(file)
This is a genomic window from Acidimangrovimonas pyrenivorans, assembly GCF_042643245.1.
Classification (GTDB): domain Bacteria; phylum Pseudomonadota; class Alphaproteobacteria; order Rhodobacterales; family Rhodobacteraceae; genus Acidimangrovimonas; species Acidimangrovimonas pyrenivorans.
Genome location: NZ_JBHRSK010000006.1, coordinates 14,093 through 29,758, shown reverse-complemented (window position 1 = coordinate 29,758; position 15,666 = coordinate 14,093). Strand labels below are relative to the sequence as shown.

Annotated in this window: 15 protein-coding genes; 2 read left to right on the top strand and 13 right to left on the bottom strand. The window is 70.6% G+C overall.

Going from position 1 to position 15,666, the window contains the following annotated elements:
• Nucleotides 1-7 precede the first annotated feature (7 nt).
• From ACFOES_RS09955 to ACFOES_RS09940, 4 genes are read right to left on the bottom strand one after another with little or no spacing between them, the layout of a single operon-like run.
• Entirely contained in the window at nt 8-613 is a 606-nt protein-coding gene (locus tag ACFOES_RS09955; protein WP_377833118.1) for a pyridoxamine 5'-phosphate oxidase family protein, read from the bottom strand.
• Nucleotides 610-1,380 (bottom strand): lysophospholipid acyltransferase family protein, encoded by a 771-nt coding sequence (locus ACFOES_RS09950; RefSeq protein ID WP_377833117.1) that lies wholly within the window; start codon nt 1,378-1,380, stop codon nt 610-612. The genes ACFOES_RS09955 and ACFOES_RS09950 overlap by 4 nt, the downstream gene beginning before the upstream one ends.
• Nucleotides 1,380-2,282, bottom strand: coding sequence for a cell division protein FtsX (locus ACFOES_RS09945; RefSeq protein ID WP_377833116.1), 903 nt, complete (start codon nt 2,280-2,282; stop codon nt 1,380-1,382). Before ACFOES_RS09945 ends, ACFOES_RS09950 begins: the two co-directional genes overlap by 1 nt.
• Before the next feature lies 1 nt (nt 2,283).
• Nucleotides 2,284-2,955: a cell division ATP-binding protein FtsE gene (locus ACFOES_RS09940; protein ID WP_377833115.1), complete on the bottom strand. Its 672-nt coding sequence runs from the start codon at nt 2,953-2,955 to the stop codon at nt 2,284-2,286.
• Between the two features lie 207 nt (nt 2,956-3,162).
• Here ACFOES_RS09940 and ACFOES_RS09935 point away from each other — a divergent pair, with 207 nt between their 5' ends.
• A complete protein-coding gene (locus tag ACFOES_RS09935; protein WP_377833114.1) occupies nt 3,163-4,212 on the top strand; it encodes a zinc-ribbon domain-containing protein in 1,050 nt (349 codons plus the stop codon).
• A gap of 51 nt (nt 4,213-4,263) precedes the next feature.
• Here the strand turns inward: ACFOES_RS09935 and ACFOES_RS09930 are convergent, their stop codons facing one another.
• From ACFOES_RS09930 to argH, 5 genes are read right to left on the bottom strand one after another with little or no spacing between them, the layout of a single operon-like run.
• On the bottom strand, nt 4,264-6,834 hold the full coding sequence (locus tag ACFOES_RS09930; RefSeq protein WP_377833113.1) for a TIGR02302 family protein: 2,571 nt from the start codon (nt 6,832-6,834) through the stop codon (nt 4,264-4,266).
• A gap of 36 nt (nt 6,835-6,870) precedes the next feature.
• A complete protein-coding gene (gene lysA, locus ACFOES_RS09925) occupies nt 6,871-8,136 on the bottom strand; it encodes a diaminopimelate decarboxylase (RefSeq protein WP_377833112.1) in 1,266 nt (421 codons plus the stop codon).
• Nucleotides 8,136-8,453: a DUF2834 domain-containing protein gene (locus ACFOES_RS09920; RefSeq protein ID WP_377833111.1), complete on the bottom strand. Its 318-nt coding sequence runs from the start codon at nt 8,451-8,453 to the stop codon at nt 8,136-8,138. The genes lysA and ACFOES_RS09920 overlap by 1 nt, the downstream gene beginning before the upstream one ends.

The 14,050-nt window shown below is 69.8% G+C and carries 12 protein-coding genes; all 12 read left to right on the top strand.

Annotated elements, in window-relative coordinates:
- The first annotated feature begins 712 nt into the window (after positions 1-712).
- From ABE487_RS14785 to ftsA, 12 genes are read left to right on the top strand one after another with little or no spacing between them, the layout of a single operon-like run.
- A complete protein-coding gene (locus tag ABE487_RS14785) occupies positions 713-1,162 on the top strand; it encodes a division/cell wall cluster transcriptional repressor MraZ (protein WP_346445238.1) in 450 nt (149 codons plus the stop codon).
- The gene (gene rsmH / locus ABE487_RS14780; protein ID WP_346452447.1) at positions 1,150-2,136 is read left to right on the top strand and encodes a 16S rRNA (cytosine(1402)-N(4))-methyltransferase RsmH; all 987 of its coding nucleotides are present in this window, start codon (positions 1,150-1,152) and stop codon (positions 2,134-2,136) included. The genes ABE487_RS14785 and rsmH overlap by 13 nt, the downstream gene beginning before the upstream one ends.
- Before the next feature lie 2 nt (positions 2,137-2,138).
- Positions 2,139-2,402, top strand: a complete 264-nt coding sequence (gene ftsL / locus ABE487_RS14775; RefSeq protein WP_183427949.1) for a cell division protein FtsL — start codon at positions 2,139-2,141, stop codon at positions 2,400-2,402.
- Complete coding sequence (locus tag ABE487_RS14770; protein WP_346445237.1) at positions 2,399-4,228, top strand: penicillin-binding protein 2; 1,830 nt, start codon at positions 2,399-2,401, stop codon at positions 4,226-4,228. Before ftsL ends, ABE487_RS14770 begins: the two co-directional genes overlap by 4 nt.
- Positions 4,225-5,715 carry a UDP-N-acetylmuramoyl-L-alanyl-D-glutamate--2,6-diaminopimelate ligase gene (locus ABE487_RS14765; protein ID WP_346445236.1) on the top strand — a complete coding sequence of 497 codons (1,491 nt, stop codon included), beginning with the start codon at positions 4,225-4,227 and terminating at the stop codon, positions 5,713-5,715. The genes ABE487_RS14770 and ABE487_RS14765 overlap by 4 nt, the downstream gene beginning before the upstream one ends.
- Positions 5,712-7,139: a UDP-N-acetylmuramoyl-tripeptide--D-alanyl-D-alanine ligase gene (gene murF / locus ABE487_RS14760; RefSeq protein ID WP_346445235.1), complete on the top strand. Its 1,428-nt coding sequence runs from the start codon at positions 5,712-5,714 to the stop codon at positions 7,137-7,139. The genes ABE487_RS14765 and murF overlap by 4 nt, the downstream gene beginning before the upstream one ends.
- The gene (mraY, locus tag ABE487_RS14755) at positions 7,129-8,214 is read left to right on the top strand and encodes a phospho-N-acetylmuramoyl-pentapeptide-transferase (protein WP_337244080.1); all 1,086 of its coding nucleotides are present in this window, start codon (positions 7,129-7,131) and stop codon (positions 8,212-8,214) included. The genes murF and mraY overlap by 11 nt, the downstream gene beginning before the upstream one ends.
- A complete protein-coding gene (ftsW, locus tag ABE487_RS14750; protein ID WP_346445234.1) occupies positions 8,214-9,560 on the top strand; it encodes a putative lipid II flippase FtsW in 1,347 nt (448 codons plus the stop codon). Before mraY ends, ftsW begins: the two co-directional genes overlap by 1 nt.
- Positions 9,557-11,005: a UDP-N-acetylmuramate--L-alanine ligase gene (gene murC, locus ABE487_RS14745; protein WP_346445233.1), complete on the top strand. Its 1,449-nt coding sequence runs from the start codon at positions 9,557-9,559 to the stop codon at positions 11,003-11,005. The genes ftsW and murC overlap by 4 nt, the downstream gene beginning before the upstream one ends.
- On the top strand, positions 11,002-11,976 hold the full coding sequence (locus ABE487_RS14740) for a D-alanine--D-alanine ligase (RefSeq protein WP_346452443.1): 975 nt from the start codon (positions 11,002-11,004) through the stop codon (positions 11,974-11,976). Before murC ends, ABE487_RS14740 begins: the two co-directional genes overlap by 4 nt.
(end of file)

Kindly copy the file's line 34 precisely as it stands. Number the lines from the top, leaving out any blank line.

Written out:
- The gene (mraY, locus tag ABE487_RS14755) at positions 7,129-8,214 is read left to right on the top strand and encodes a phospho-N-acetylmuramoyl-pentapeptide-transferase (protein WP_337244080.1); all 1,086 of its coding nucleotides are present in this window, start codon (positions 7,129-7,131) and stop codon (positions 8,212-8,214) included. The genes murF and mraY overlap by 11 nt, the downstream gene beginning before the upstream one ends.